A Standoff

June 6, 2015

How did you celebrate Black History Month this

year?  Did you know that three white Ole Miss

fraternity brothers celebrated by throwing

a noose around the neck of a life size bronze casting of

James Meredith. In 2006 the statue was commissioned

to commemorate Ole Miss’ first black undergraduate. 

 

In 1962 Meredith, a World War II veteran, applied to and was accepted by the University of Mississippi as a full time student and showed up to register for classes under the G.I. Bill When the Trustees learned that he was black, Mississippi Governor Ross Barnett personally blocked his entrance to the Administration Building. Just the day before the State Legislature appointed their governor “emergency university registrar.”  Accompanied by federal marshals and national guardsmen, Meredith finally signed up for classes after which time the campus rioted. When the smoke cleared two people were dead and many were seriously injured. For the next four years Meredith attended classes, submitted term papers, took tests and eventually graduated with honors. It appears that he’d won.  And what was his reward? A degree and sixty-four years later a statue erected on the campus of his alma mater. But that is not the whole story….

 

On June 5, 1966 Meredith began his 220 mile March Against Fear from Memphis, Tennessee to Jackson Mississippi. He wanted to encourage the state’s black residents to register to vote. “If I can walk through Mississippi without harm,” he told reporters, “other Negroes will see that they can too.” He did not seek any endorsements nor did he ask anyone to walk with him.  After two days on Highway 51 Meredith was shot and rushed back to Memphis where he spent a week in the hospital.

 

The Southern Christian Leadership Conference (SCLC), the Student Non-Violent Coordinating Committee (SNCC), and the Congress of Racial Equality (CORE) recruited volunteers to complete the March Against Fear.  Dr. Martin Luther King, Jr. (SCLC) and Stokely Carmichael (SNCC), not the warmest of colleges, led them. When he was arrested for trespassing during one leg of the march Carmichael told a crowd, “This is the twenty-seventh time I’ve been arrested. I ain’t going to jail no more. We’ve been demanding our freedom for six years and have gotten nothing. What we gonna start saying now is Black Power!  With that he provided the reporters following along with a page one story. Meredith, still recuperating in Memphis was furious. His focus on voter registration had gotten lost. But that this is still not the whole story….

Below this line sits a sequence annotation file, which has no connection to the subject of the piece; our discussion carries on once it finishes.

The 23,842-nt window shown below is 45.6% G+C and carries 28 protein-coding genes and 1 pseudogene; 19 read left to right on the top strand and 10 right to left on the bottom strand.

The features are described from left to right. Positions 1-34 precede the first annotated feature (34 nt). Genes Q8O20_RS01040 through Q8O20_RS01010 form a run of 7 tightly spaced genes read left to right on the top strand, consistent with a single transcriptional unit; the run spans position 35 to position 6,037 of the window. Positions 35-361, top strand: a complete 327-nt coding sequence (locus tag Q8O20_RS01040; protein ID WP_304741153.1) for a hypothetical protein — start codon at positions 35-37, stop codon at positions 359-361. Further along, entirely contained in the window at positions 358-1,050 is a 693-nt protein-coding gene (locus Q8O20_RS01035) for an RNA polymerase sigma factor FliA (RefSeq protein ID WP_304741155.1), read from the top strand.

In 1972 James Meredith unsuccessfully pursued the Republican nomination for U.S. Senator from Mississippi. He said that he’d become disillusioned by black depended on the federal government. Later he endorsed Ronald Regan for president. From 1989 to 1991 Meredith served as a PR advisor to North Carolina Senator Jesse Helms, a long time enemy of the civil rights movement. When criticized, Meredith replied that he’d offered his services to every member of the House and Senate and only Helm had responded.

 

Now, eighty years old, Meredith calls his Ole Miss statue “hideous” and maintains that he’s asked the Administration several times to take it down. “It glosses over the magnitude of Mississippi’s resistance to my exercise of what should have been recognized as my inherent right as an American citizen.”

 

Outcomes like this are what makes history---especially American history---so fascinating.  Take a young black war veteran seeking an education, add a furious mob determined to retain white privilege, bring in federal marshals and the national guard to end the violence and half a century later watch three destructive frat boys without a clue make a tasteless, vicious statement. Why now?  And how could Meredith ever work for Jesse Helms, the spiritual grandfather of those stupid boys? Historians faithfully document the what of what-came-before before but the why is always open to speculation and debate.  What do you think?  I’d love to hear your thoughts…..  

 

 

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